Without the bumper it looks downright shocked and alarmed, doesn’t it! I recall exactly two instances of happening upon a Gremlin parked curbside. When I was four, my parents—who had just decided to get a second car—and I, on a walk round our suburban-Denver subbdivision, came upon a parked orange Gremlin; I asked them please not to get that kind of car because it hurt my eyes.
Last Spring, over four decades later, I parked behind this Trans-Am Red over Snow White 1974 Gremlin X in Lillooet, BC.
It’s a Gremlin X:
A Gremlin X, y’hear?
Its taillights are very much of their time, Fresnel optics and all:
They remind me of certain other taillights I’m more closely familiar with; those of the 1970 Dodge Dart:
Here on the fuel cap appeared a gremlin. Still does, too; s/he’s not an ex-gremlin on this Gremlin X:
This particular Gremlin X appears to have been first sold in North Vancouver (that address is now/still a Chrysler-Dodge-Jeep-Ram dealership):
But take another look at the rear:
I suspect that “4.2 litre” callout was maybe not there when the car was new, and might be telling a fib. That’ll be the AMC 258 six-pot motor, and those great big rear tires and sizeable twin pipes hint at V8 power. I’m not certain, though; I didn’t hear it run, and there’s a healthy enough aftermarket for the 258 and its begats (including the later Jeep 4.0) that it’s surely possible to hot one way up.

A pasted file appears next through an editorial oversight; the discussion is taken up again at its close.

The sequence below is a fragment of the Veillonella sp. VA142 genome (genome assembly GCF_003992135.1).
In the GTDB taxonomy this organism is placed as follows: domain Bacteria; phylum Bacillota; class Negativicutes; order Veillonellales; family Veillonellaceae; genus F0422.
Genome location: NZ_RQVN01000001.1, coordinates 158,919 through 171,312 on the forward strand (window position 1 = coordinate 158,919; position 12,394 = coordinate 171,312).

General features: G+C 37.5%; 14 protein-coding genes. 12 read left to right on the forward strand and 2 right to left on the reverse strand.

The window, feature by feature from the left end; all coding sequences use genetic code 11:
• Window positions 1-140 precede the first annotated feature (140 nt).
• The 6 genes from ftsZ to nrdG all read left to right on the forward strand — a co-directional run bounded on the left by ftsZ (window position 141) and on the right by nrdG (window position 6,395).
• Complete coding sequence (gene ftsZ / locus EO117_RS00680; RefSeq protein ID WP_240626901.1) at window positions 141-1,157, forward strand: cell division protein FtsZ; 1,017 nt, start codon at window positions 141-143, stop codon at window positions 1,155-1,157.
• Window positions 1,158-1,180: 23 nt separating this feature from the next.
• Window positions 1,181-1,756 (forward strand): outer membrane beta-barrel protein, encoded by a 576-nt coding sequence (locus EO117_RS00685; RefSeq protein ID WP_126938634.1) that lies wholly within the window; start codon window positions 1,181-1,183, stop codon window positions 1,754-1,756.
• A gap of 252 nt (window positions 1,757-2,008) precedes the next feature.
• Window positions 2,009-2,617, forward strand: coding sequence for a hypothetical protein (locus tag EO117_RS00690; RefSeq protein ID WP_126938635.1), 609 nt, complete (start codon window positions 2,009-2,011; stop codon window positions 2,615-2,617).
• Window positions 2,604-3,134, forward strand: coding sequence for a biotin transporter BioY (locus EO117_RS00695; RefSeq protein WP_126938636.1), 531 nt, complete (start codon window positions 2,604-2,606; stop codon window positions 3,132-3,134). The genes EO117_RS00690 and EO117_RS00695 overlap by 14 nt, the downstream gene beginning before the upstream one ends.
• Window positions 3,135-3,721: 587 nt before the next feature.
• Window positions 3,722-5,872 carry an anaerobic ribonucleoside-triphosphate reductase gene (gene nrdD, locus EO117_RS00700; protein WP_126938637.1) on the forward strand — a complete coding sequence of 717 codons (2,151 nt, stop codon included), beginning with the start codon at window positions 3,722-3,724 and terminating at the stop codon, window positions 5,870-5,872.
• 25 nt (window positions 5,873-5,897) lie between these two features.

There’s a big tachometer and some kind of hi-zoot shifter, too:
The ’74-up big rear bumper is counterbalanced by…er, wait a minute; no, it’s not anymore. Usually cars look somewhere between incomplete and not better to me with a missing bumper, but this hints to me at the massive loop bumpers of the time, and has me wondering what it might look like if this header panel assembly (grille, lamps and reflectors, etc) were built as the front bumper:
Hey, watch this. First, here’s roughly the view that prompted 4-year-old me to comment unfavourably on the Gremlin’s design:
I think it was mostly the shape of the quarter glass that put me off. But look what happens when I just raise the camera overhead:
To my eye, that’s a remarkably big improvement. It looks less dumpy and more scooty. The proportions; lines; curves, and angles make a lot more sense; they all seem a great deal more coherent and coördinated from this angle, and even the noise from the chrome roof rack and air deflector seems more harmonious.
Safety first, kids! (Also: Herculite as a safety glass brand):